Principles of Vibrational Spectroscopic Methods and their Application to Bioanalysis

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Vibrational spectroscopy, particularly FTIR, has been in use for a long time to determine secondary structure features of biomolecules. FTIR studies of proteins and peptides are usually concerned with the amide groups and their deuterium-substituted analogs and carboxyl groups. FTIR spectroscopy is ideal for the study of conformational changes and protein unfolding, as well as investigation of hydration effects around and inside biomolecules. It is also much used in the study of biomembranes and biomembrane-associated proteins, providing possibilities to study surface orientation. FTIR has been successfully applied to the study of adsorption of biomolecules to solid surfaces, involving either attenuated total reflection (ATR) or grazing incidence reflection (GIR) accessories. FTIR microscopy has provided possibilities for the study of proteins in their native environment, such as in serum, whole blood, bone, brain tissue, and many other matrices. Although the application of FTIR directly to clinical studies and diagnosis has been very much debated, some promising results have been obtained for the in vivo monitoring of glucose, hemoglobin, urea, albumin, phosphocreatine, and nitric oxide. A significant portion of this chapter focuses on various types of Raman spectroscopy, including SERS, as well as terahertz (THz) spectroscopy. In particular, it will present the state of the art in Raman, including laser sources, spectrometers, detectors, Raman microscopy (confocal and micro-Raman), Raman imaging, fiber optic probes for in vivo and in vitro analysis, and methods to obtain depth profile information. The issue of fluorescence interference will be considered from the perspectives of excitation wavelength selection and data treatment. Methods to optimize signal to noise with minimized excitation laser irradiance to avoid sample damage are also discussed. This chapter then reviews applications of Raman spectroscopy to bioanalysis. Areas discussed include pathology, cytopathology, single-cell analysis, in vivo and in vitro tissue characterization, chemical composition of cell components, proteomics, metabolomics, large-scale screening, microorganism identification, biocompatible materials, and counter biowarfare methods. Finally, surface-enhanced Raman spectroscopy (SERS) is still much used for determination of the functional groups that are in direct contact with noble metal surfaces or nanostructures. Finally, terahertz spectroscopy has given many new possibilities for studies of low-frequency interactions between electromagnetic radiation and biomaterials. In contrast to spectroscopic techniques at shorter wavelengths, THz spectroscopy directly probes long-range dynamics in biomolecules (such as conformation of DNA and proteins), vibrations of inter- and intramolecular hydrogen bonds in solid-state materials, as well as picosecond dynamics in liquid solutions. This chapter reviews modern instrumentation and techniques for THz spectroscopy, with emphasis on applications in bioanalysis.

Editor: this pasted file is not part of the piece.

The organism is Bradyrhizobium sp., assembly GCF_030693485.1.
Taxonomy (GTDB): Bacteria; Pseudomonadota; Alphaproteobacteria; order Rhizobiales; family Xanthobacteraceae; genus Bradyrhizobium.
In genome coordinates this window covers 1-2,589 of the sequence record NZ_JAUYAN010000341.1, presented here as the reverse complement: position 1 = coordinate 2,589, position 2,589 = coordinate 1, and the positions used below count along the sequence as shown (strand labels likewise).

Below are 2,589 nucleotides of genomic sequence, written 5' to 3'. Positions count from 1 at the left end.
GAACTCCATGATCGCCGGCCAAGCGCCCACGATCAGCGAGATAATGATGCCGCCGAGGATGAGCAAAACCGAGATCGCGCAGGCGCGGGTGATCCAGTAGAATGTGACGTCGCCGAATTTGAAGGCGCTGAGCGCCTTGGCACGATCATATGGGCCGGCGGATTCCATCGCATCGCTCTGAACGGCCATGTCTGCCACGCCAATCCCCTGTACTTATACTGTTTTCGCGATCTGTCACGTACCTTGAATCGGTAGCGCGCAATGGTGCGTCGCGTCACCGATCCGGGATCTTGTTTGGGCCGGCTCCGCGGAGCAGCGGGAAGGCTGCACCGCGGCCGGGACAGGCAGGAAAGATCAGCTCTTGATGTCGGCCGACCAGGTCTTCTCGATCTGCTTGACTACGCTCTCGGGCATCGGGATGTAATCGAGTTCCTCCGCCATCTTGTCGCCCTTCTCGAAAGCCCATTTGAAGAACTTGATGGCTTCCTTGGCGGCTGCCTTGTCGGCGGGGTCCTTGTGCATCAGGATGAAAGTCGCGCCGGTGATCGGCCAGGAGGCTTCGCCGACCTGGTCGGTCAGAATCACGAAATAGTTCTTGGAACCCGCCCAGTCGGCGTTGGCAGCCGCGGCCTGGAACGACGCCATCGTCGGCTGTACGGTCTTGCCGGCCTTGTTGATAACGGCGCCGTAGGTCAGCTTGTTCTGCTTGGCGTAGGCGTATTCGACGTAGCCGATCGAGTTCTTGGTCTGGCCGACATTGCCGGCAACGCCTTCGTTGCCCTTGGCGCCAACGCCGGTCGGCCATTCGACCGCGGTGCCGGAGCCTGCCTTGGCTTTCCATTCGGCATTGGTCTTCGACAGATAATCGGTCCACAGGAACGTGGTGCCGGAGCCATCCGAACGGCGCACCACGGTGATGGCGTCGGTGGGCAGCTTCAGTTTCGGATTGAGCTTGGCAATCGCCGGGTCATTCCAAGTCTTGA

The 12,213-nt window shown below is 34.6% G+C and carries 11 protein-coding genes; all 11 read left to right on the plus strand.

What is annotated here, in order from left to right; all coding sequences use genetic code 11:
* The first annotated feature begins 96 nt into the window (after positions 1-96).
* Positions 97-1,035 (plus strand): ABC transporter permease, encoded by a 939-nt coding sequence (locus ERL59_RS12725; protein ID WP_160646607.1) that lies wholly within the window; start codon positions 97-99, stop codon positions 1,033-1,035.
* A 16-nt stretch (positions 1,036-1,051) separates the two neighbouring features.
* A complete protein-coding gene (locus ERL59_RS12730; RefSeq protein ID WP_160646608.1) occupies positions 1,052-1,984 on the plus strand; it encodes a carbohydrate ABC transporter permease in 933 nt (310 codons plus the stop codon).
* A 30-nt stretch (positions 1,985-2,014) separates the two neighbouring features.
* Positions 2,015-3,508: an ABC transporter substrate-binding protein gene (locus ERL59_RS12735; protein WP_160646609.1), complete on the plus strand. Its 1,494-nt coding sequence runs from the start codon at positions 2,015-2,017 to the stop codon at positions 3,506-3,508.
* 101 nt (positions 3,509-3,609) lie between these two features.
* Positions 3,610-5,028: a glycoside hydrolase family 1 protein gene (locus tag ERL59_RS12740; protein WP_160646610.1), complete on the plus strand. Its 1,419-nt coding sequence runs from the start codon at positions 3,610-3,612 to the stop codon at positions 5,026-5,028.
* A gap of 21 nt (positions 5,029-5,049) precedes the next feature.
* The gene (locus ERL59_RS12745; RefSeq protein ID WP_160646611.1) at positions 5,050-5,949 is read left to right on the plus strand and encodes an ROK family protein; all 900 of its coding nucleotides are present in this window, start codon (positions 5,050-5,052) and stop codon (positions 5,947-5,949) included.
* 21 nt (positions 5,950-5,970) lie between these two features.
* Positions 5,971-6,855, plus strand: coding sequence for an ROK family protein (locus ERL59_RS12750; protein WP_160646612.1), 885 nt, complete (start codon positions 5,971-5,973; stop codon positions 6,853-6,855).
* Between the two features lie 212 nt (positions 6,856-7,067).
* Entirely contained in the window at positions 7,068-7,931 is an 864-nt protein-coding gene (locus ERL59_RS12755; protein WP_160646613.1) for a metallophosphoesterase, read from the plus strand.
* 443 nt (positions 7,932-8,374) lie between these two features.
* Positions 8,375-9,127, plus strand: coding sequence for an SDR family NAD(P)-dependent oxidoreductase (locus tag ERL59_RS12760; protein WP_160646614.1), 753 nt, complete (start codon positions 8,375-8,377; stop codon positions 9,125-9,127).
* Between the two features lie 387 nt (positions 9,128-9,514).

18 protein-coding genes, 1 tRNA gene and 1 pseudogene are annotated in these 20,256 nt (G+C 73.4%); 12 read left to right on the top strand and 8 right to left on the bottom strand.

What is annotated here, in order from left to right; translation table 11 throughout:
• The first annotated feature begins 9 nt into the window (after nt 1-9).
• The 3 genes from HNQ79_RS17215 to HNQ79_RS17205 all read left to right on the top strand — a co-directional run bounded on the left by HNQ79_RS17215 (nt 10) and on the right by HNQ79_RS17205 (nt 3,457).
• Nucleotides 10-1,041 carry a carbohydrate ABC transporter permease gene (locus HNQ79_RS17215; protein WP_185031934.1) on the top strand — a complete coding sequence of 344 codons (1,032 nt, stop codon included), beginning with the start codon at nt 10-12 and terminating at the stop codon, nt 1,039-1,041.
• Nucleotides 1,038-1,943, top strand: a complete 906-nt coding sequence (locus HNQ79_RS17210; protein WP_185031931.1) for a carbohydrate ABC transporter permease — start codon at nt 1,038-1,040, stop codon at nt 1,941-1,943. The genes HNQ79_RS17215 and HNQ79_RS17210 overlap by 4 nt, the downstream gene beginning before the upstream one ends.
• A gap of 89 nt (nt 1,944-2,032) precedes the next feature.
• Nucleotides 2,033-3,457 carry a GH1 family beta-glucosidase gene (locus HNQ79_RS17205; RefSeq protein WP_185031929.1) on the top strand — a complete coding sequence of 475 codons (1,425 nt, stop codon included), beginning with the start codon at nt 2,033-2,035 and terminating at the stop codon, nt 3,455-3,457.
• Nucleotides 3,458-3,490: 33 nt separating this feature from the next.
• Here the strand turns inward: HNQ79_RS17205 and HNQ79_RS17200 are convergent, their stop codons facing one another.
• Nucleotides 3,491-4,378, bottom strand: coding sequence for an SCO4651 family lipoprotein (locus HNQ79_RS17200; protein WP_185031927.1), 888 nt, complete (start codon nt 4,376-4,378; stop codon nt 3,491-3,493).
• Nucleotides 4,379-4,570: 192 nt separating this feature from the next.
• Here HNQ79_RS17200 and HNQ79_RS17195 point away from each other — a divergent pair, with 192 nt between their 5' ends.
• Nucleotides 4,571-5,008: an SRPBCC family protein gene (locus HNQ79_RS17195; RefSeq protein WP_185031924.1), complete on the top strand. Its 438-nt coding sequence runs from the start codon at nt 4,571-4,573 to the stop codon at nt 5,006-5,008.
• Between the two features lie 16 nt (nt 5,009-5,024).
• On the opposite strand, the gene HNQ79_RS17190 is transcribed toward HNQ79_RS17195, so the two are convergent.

Original languageEnglish
Title of host publicationHandbook of Spectroscopy
EditorsGunter Gauglitz, David S. Moore
Volume3-4
PublisherWiley
Publication date2014
EditionSecond Edition
Pages1037-1078
ISBN (Print)9783527321506
DOIs
Publication statusPublished - 2014
SeriesHandbook of Spectroscopy: Second, Enlarged Edition
CitationsWeb of Science® Times Cited: No match on DOI

    Research areas

  • Chemistry (all), Bioanalysis, Infrared instrumentation, Infrared spectra, Raman spectra, Terahertz spectra, Terahertz technology, Vibrational spectra

ID: 118548433